To make my project difficult, I am trying to match an existing profile on the antique altar. The trim is 4.5” wide, the depth of the cove profile is about 7/8” deep, and the thickness of the trim board is about 1.25” thick.
I had to run scrap boards until I found the right depth and angle across the saw to match the old profile. I settled on 43 degrees. This process to make the trim took about 8 hours. The second day was spent sanding it all.
There was a required, unplanned, “third” day, as I had to make another piece of trim due to a mistake in cutting, but I will save that for another blog. The fourth day was used to hang the trim on both cabinets (another blog coming). One more day was used to cut the round trim that goes under the Crown Cove Trim, and the molding that goes above the Crown. This whole process took me a week, and about 60 hours of work (that includes “The Mistake”!). I had to make the crown cove molding, the round molding, and the top trim molding, as nothing I could buy looked at all like the original. That’s ok, it is what I am getting paid to do.
You could use any angle you want to cut the cove, just raise the blade in small increments, and keep the workpiece held down well the entire time it is on the blade. I built two special push blocks I designed for this project, and I love them. I am thinking about what to do with the idea, share it, or sell it, but I’m not sure yet. So, I am keeping the process described here copywrited until I figure it out.
To avoid burning a spot with the saw blade that is hard to sand out, keep it moving. The slower you can move it across the blade, the smoother the profile is when you are finished. However, if you go too slow, it is easy to “stop” and a burn mark can be made, rats! I used a newly sharpened Forrest 40 Tooth combination carbide tipped blade. It worked great, leaving only small kerfs lines that I could sand out easily, and no burn spots.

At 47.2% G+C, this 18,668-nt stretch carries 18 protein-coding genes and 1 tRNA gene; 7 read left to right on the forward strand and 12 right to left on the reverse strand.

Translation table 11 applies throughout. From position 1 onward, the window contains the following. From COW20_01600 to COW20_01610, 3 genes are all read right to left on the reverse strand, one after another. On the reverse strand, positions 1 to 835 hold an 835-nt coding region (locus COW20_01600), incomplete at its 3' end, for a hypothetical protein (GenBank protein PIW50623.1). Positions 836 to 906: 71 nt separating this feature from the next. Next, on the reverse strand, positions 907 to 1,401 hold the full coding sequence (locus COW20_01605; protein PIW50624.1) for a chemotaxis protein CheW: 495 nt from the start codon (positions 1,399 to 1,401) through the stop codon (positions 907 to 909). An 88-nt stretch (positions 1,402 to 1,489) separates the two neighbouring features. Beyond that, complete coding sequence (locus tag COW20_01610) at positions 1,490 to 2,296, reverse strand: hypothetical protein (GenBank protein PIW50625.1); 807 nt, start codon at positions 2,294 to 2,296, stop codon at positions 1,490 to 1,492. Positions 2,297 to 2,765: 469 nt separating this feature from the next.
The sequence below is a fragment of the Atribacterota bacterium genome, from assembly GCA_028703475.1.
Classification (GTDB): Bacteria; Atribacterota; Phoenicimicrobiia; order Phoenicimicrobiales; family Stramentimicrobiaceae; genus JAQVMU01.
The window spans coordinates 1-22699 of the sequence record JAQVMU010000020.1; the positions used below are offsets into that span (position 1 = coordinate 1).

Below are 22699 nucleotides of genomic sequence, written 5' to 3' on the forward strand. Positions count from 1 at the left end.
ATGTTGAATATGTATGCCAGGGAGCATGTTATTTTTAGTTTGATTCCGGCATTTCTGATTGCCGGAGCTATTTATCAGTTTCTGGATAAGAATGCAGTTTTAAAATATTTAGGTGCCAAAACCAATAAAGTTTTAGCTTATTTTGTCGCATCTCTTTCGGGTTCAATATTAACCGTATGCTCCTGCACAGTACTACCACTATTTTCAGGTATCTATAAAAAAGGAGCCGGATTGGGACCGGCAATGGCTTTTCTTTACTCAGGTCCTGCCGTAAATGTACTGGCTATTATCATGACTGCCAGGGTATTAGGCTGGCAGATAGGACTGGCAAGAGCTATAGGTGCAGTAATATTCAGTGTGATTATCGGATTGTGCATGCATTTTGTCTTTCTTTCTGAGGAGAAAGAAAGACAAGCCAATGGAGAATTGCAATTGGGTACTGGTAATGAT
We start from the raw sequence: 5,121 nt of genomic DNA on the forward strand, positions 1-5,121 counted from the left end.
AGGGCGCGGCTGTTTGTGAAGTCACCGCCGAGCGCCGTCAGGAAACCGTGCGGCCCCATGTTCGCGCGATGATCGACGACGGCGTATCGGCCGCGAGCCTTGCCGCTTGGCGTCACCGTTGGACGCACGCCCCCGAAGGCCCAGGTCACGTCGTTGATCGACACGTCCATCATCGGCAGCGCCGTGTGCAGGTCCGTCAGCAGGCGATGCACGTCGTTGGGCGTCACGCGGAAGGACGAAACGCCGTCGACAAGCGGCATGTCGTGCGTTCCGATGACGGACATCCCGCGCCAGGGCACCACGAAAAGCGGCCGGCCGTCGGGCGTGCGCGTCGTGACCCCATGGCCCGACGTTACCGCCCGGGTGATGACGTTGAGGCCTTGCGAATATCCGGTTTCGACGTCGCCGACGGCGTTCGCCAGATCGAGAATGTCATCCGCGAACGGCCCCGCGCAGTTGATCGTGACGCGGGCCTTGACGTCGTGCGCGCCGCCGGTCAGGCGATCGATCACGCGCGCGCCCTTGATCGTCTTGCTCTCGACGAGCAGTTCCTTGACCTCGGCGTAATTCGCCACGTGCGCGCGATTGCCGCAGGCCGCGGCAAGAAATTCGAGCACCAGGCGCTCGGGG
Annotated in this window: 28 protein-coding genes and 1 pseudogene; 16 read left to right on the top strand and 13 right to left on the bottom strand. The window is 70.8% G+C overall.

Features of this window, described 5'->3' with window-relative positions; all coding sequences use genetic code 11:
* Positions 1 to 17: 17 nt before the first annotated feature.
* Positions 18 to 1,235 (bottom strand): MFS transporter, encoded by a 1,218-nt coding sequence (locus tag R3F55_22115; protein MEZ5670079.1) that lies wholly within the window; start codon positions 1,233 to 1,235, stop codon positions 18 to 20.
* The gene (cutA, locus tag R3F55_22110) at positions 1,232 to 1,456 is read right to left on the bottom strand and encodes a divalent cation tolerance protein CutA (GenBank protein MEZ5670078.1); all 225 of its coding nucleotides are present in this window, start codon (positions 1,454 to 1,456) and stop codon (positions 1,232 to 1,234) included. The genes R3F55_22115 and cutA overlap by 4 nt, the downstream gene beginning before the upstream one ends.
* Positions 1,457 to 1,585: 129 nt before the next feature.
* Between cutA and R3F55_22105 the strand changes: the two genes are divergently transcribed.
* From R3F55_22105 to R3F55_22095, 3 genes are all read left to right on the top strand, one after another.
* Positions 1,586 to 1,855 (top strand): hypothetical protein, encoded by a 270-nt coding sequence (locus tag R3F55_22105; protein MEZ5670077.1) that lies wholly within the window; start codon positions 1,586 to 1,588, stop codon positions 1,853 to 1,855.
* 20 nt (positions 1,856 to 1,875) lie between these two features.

After the ellliptical profile has been cut, the next step is to whack off the 45 degree angles on the profile. I set my table saw blade to exactly 45 degrees, and made the passes to cut off the angles. I needed to make four passes to get the profile I wanted. I used featherboards to keep everything held down tightly so that the angle cutting was straight, and blemish free.
After the saw cutting, the next step is to sand out the saw kerfs in the cove cut. I did this by hand, as I had an easier time keeping it flat and smooth. I tried an oribital sander, but I didn’t get the silky smooth surface that I wanted, so I reverted to hand sanding. I used a drum sanding drum, wrapped with foam and sand paper, and just went back and forth and back and forth until all of the saw kerfs were gone. This sounds like a long process, and to some, it probably is.
To sand a piece of trim that was 72” long, the entire process to 220 grit was about 1.0 hours per piece of trim. Some were faster, some were slower, it just depened on how tired my shoulder was getting.
Hanging the Trim, cutting it to size, and making mistakes will be the topic of another blog.
Let me know what your ideas, comments, and questions are,
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If are you reading this Thread, then you might also be interested in:
- Hymn Number Board
- Speaker's Lectern
- Processional Cross
- Matching Side Altars
- Restored Sacrifice: Altar: not yet posted
- Restored High Altar: not yet posted
- Developing Authentic Expectations While Working With Commission Customers
- Commissioned Church Side Altars Complete
- Hanging Homemade Crown Molding: Suffering Through Mistakes & Learning Life's Lessons
- Crown Molding: Crafting Your Own Trim
- Arrival of the Historic Church Altar; Restoration and Making two Matching Side Altars
- Commission Award for the Church Altar Restoration and Matching Side Altars
- Church Altar Restoration and Matching Side Altars Project Bid Submitted
- – - – - – - – - – - – - – - – - – - – - – - – - – - – - – - – - – - – - – - – - – - – - – -Here is a list of the previous project postings from my other Church Work:
Note: This blog story, text, and photos are protected by Copyright 2007 by the Author, M.A. DeCou. No unauthorized use of this material, in whole, or part, is allowed without the expressed written consent by the Author.)
-- Mark DeCou - American Contemporary Craft Artisan - www.decoustudio.com